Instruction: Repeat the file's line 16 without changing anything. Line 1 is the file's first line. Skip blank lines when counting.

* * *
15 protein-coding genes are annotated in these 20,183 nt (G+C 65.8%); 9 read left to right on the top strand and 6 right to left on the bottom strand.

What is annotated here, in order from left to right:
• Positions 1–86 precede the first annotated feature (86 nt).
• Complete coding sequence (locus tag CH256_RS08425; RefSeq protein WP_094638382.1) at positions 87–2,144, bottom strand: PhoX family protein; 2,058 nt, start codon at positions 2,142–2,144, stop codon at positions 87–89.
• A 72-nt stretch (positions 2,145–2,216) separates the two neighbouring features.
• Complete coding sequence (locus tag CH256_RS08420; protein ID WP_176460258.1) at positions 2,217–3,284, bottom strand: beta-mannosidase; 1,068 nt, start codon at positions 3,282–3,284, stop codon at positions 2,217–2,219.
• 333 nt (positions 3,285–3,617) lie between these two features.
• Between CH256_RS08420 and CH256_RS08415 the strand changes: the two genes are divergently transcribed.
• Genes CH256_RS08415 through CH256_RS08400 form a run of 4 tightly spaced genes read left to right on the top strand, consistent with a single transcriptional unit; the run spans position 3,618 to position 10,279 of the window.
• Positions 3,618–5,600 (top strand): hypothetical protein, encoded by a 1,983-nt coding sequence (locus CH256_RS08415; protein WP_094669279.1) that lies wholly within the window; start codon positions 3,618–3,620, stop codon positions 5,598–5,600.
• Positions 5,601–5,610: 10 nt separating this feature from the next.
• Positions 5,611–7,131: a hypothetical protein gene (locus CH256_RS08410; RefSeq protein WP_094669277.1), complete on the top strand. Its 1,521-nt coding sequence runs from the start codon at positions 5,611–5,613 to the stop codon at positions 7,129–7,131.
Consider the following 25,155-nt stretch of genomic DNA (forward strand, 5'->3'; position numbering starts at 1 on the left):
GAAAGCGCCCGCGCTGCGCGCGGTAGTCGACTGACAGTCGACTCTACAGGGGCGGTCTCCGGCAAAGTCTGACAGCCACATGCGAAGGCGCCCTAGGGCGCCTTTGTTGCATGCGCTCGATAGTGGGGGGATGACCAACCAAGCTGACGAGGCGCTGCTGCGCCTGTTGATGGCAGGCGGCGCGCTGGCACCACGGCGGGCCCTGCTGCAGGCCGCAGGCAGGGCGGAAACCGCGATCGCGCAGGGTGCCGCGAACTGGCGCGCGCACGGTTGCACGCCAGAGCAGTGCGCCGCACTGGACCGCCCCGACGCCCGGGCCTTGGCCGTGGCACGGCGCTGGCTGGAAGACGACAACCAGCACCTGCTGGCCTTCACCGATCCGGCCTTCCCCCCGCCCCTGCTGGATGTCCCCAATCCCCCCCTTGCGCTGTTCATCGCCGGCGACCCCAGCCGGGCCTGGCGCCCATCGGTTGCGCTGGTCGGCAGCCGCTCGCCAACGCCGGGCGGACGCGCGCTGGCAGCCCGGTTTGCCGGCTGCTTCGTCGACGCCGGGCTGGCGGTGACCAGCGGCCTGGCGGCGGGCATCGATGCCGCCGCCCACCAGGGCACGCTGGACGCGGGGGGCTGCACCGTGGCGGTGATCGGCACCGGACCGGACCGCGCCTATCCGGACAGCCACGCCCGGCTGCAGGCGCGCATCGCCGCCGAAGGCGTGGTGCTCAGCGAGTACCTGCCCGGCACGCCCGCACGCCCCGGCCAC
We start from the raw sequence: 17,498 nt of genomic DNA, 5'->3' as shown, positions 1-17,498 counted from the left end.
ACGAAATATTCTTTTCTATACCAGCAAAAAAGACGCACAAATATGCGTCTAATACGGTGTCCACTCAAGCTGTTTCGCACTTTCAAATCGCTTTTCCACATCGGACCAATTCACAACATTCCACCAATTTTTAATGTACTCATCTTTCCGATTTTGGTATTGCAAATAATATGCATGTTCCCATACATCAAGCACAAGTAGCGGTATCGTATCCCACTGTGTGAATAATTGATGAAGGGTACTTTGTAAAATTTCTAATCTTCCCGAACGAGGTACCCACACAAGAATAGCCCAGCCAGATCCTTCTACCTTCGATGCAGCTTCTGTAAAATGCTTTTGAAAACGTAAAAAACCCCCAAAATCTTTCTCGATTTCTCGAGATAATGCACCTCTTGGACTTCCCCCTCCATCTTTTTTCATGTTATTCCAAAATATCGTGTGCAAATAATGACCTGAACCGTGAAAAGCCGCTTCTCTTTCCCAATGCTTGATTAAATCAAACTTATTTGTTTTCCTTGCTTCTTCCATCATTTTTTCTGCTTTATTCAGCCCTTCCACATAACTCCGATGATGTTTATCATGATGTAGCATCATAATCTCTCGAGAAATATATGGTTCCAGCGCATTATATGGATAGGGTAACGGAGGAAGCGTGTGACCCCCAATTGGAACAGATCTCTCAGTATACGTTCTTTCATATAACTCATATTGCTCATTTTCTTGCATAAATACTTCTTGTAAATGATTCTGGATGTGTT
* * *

ACGAAATATTCTTTTCTATACCAGCAAAAAAGACGCACAAATATGCGTCTAATACGGTGTCCACTCAAGCTGTTTCGCACTTTCAAATCGCTTTTCCACATCGGACCAATTCACAACATTCCACCAATTTTTAATGTACTCATCTTTCCGATTTTGGTATTGCAAATAATATGCATGTTCCCATACATCAAGCACAAGTAGCGGTATCGTATCCCACTGTGTGAATAATTGATGAAGGGTACTTTGTAAAATTTCTAATCTTCCCGAACGAGGTACCCACACAAGAATAGCCCAGCCAGATCCTTCTACCTTCGATGCAGCTTCTGTAAAATGCTTTTGAAAACGTAAAAAACCCCCAAAATCTTTCTCGATTTCTCGAGATAATGCACCTCTTGGACTTCCCCCTCCATCTTTTTTCATGTTATTCCAAAATATCGTGTGCAAATAATGACCTGAACCGTGAAAAGCCGCTTCTCTTTCCCAATGCTTGATTAAATCAAACTTATTTGTTTTCCTTGCTTCTTCCATCATTTTTTCTGCTTTATTCAGCCCTTCCACATAACTCCGATGATGTTTATCATGATGTAGCATCATAATCTCTCGAGAAATATATGGTTCCAGCGCATTATATGGATAGGGTAACGGAGGAAGCGTGTGACCCCCAATTGGAACAGATCTCTCAGTATACGTTCTTTCATATAACTCATATTGCTCATTTTCTTGCATAAATACTTCTTGTAAATGATTCTGGATGTGTT